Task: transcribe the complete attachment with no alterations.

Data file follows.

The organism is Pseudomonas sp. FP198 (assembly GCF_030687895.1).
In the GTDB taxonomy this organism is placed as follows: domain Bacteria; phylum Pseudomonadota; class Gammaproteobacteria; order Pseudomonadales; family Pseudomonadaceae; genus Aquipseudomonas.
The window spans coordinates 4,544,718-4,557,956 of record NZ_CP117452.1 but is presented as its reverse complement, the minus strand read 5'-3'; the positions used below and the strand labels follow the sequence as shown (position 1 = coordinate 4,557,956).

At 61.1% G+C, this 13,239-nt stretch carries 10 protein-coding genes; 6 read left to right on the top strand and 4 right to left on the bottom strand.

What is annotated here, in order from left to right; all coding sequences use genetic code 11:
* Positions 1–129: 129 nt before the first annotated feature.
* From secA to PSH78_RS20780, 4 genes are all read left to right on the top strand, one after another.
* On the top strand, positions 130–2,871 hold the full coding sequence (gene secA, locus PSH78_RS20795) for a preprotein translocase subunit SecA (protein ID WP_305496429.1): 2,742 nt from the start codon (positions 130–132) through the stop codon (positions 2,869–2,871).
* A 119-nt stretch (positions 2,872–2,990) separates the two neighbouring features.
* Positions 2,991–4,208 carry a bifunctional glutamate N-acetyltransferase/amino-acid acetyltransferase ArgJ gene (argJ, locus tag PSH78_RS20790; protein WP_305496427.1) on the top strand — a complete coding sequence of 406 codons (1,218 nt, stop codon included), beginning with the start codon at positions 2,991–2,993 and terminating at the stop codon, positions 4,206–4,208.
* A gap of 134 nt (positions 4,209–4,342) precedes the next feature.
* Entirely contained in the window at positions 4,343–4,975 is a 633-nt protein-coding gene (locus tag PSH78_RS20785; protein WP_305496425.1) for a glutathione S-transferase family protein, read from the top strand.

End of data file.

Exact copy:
The organism is Pseudomonas sp. FP198 (assembly GCF_030687895.1).
In the GTDB taxonomy this organism is placed as follows: domain Bacteria; phylum Pseudomonadota; class Gammaproteobacteria; order Pseudomonadales; family Pseudomonadaceae; genus Aquipseudomonas.
The window spans coordinates 4,544,718-4,557,956 of record NZ_CP117452.1 but is presented as its reverse complement, the minus strand read 5'-3'; the positions used below and the strand labels follow the sequence as shown (position 1 = coordinate 4,557,956).

At 61.1% G+C, this 13,239-nt stretch carries 10 protein-coding genes; 6 read left to right on the top strand and 4 right to left on the bottom strand.

What is annotated here, in order from left to right; all coding sequences use genetic code 11:
* Positions 1–129: 129 nt before the first annotated feature.
* From secA to PSH78_RS20780, 4 genes are all read left to right on the top strand, one after another.
* On the top strand, positions 130–2,871 hold the full coding sequence (gene secA, locus PSH78_RS20795) for a preprotein translocase subunit SecA (protein ID WP_305496429.1): 2,742 nt from the start codon (positions 130–132) through the stop codon (positions 2,869–2,871).
* A 119-nt stretch (positions 2,872–2,990) separates the two neighbouring features.
* Positions 2,991–4,208 carry a bifunctional glutamate N-acetyltransferase/amino-acid acetyltransferase ArgJ gene (argJ, locus tag PSH78_RS20790; protein WP_305496427.1) on the top strand — a complete coding sequence of 406 codons (1,218 nt, stop codon included), beginning with the start codon at positions 2,991–2,993 and terminating at the stop codon, positions 4,206–4,208.
* A gap of 134 nt (positions 4,209–4,342) precedes the next feature.
* Entirely contained in the window at positions 4,343–4,975 is a 633-nt protein-coding gene (locus tag PSH78_RS20785; protein WP_305496425.1) for a glutathione S-transferase family protein, read from the top strand.